The Lowry and 35W Bridges in Minneapolis, Minnesota following the passing of the equal marriage laws. Minnesota is the 12th state to accept same-sex marriages (but by far the most fabulous, although that may be my biased opinion).
I love you, Minneapolis. I absolutely love you.
$400 million plan would reshape Minneapolis’ downtown east
A $400 million mixed-use project near the new Vikings stadium would transform the eastern stretch of downtown Minneapolis, a largely barren area that has long struggled to attract substantial development.
The five-block area, now owned by the Star Tribune, would become home to two, 20-story office towers spanning 1.2 million square feet of space, Ryan Cos. said in a proposal released Tuesday. In addition, 300 residential units and retail stores will be part of the development.
The city’s end of the bargain involves borrowing $65 million to fund a parking ramp and an 8.9-acre park extending toward downtown from the stadium site, which would be the largest park in the heart of downtown.
The entire development is expected to be completed by July 2016, in time for the stadium opening.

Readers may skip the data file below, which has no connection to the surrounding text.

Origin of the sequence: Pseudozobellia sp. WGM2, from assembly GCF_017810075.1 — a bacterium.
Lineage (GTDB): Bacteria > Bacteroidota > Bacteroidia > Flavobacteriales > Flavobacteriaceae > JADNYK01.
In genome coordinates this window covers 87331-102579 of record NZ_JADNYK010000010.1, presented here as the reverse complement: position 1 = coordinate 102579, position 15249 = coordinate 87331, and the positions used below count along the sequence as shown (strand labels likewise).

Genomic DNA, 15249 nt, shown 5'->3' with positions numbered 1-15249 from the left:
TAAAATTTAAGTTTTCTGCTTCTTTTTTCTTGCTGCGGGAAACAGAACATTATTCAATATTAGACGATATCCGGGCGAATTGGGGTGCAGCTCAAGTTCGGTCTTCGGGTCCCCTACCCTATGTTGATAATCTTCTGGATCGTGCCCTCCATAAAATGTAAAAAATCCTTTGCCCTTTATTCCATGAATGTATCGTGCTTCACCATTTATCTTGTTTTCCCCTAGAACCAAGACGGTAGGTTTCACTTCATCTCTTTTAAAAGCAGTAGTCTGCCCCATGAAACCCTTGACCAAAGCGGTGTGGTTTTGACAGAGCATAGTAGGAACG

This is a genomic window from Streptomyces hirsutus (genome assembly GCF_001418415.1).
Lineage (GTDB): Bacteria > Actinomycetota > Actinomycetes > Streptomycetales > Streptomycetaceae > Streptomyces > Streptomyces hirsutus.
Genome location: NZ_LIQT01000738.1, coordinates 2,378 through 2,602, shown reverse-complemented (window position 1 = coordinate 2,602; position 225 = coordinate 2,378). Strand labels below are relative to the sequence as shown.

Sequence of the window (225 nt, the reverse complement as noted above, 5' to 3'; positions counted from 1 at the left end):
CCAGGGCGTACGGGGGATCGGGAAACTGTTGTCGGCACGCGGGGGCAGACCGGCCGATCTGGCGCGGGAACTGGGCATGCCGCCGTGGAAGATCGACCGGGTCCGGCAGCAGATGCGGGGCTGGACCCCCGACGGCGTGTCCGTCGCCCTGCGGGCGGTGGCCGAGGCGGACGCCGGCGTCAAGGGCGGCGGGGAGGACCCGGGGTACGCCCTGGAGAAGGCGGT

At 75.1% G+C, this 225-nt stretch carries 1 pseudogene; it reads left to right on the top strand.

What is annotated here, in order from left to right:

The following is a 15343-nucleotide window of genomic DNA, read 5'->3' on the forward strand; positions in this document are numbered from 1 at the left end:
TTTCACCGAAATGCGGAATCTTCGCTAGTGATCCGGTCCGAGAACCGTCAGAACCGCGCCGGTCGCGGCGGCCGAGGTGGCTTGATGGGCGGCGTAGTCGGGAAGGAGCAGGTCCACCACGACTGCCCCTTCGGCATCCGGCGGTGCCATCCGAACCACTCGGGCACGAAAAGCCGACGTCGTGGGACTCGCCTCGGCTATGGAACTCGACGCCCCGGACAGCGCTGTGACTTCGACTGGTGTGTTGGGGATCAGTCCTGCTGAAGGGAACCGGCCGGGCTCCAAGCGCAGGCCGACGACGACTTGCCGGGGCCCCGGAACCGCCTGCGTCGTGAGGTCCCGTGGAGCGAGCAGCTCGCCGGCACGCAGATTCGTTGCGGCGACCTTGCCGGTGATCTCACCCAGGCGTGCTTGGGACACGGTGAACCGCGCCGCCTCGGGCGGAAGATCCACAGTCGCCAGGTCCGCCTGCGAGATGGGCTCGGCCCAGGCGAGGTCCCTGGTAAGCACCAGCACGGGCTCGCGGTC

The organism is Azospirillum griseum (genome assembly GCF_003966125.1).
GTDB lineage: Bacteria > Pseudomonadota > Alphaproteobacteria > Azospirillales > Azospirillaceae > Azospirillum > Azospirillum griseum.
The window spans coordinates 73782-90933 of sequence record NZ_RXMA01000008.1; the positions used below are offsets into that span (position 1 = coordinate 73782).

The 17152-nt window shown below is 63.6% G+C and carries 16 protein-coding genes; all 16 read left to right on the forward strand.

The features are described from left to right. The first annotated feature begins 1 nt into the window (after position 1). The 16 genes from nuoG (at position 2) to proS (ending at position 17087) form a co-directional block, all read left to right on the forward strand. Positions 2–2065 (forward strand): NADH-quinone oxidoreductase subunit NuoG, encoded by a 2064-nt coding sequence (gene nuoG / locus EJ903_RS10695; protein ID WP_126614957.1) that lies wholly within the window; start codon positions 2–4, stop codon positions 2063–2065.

I am totally disheartened by the amount of money the football stadium redesign is asking for. I find it sick. But urban renewal? That I am very interested in.
Ken Fletcher is a transit enthusiast from St. Paul, Minnesota. During the 1970s, Fletcher took an interest in the concept of light rail transit systems. At the time such systems were found in many European cities but were operating in only a few places in the United States and Canada. Fletcher felt the idea had potential in the Twin Cities as a cost-effective mass transit solution.
In 1976 Fletcher prepared a report for the Hiawatha Avenue Citizens Advisory Committee advocating for a light rail line along Hiawatha Avenue in Minneapolis. Fletcher’s proposal included a suggested route map, mockups of stations and crossings, financial estimates and comparisons to light rail projects then underway in other cities. Fletcher’s proposal also suggested that potential for further light rail development existed along the University Avenue corridor and the Southwest Corridor.
Though light rail in Minneapolis wouldn’t become a reality for another 25 years, many elements of Fletcher’s plan were manifested in the Hiawatha Line that was eventually constructed including the general route he suggested, the placement of stations along the line and running the system underground at the airport. With work now underway on the Central Corridor and the Southwest Corridor as well, Fletcher’s original plan seems all the more prescient.
-Guest post from our excellent volunteer, Nick.
I love public transit, Minneapolis, and history, so I almost drooled over this tidbit.
Well done, Fletcher. Very well done, sir.